The changes would loosen requirements on decisions for permit applications, the adoption of federal land management actions, and the construction of highways, pipelines or other publicly-owned facilities.
The comment review period ended on March 10. The CEQ has offered no indication as to when or if it intends to issue a final regulation, but if it does, the parties submitting comments may file suit to challenge the regulations.
Great Rivers Environmental Law Center is a Missouri-based public interest law firm that provides free and reduced-fee services to individuals, organizations and citizen groups working to protect the environment and public health. We receive no government funding and rely on donations to sustain our work.
Great Rivers Environmental Law Center is happy to support the utilities when they support energy efficiency measures – and oppose them when they want to keep burning coal. Great Rivers’s Climate and Energy Director Henry Robertson recently represented the Natural Resources Defense Council to advocate in favor of Evergy’s energy efficiency offerings to their customers. Evergy, formerly Kansas City Power & Light, is a utility providing energy to approximately 1/3 of Missouri and 1.6 million customers.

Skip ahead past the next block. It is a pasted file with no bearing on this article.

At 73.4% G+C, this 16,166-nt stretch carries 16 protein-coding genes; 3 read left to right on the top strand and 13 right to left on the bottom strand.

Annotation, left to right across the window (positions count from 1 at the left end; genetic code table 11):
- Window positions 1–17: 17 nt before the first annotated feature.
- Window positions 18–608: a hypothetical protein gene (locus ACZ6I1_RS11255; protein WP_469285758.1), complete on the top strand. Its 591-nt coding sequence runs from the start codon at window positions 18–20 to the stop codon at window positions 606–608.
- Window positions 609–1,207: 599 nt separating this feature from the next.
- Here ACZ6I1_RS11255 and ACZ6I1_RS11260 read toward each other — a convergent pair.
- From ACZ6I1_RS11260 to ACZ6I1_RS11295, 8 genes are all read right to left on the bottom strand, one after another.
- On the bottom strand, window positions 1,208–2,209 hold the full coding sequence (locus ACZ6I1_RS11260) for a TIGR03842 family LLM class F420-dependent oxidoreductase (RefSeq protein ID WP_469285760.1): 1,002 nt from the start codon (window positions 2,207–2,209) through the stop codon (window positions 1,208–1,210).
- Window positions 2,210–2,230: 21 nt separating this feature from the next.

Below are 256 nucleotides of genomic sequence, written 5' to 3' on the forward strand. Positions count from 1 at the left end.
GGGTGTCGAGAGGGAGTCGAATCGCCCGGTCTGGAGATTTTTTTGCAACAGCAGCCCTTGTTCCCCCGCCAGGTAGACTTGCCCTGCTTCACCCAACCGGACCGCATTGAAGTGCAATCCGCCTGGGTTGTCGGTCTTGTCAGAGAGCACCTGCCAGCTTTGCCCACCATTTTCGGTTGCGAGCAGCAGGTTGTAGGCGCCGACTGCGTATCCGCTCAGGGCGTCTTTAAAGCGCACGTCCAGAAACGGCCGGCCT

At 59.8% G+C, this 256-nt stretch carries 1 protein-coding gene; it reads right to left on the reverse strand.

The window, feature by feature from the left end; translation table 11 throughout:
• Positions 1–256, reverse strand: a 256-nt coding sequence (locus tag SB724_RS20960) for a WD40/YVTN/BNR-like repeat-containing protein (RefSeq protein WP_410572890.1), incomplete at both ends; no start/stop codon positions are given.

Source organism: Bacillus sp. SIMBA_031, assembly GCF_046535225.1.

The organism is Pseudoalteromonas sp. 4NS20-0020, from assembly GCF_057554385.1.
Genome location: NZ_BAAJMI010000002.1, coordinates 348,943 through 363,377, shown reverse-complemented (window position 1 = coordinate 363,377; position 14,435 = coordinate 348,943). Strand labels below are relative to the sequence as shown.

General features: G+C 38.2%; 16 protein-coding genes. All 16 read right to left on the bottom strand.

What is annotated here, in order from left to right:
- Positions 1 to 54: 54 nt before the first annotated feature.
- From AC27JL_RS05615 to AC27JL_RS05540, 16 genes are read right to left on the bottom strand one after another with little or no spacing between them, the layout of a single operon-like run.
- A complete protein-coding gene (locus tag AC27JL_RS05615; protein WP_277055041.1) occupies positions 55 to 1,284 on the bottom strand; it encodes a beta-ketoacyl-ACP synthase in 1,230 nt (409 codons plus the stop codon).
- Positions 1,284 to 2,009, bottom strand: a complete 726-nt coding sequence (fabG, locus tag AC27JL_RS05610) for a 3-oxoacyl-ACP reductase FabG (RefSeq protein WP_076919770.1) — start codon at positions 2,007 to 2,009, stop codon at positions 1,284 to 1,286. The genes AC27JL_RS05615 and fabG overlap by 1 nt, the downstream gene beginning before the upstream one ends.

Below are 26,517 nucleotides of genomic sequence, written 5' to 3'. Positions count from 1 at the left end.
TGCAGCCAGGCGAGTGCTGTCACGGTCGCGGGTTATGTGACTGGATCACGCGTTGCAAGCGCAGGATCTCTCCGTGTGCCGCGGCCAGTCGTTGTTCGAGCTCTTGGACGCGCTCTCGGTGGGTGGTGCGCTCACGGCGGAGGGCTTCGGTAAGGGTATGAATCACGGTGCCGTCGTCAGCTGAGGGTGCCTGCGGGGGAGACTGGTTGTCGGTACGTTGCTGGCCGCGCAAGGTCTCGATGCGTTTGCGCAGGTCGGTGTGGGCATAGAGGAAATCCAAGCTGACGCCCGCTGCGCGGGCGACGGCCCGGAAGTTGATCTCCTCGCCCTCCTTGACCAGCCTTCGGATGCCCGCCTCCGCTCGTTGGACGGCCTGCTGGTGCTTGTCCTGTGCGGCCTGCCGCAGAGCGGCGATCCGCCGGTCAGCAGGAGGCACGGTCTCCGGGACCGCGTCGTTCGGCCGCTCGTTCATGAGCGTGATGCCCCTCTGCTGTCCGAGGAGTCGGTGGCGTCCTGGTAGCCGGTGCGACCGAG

Evergy needed approval of their plan from the Public Service Commission,* but faced opposition from the Staff of the Commission, who argued that the only benefit from energy efficiency measures is the cost saved when you don’t have to build new or additional power plants years down the road. The Staff grossly underestimated the value that increased energy efficiency offerings would bring to the people of Missouri.
Great Rivers’ Climate and Energy Director Henry Robertson argued that the benefits of energy efficiency are myriad – while the reduction in the need for future capital investment is valuable, it certainly is not the only benefit.
“Energy efficiency saves energy and therefore money – no kilowatt-hour is cheaper than the kilowatt-hour you don’t have to use. ”
Climate and Energy Program Director, Great Rivers Environmental Law Center
Energy efficiency also reduces the pollution that jeopardizes public health, and the greenhouse gas emissions that choke our atmosphere. While customers must pay the utility to administer the programs, this cost is greatly outweighed by these benefits.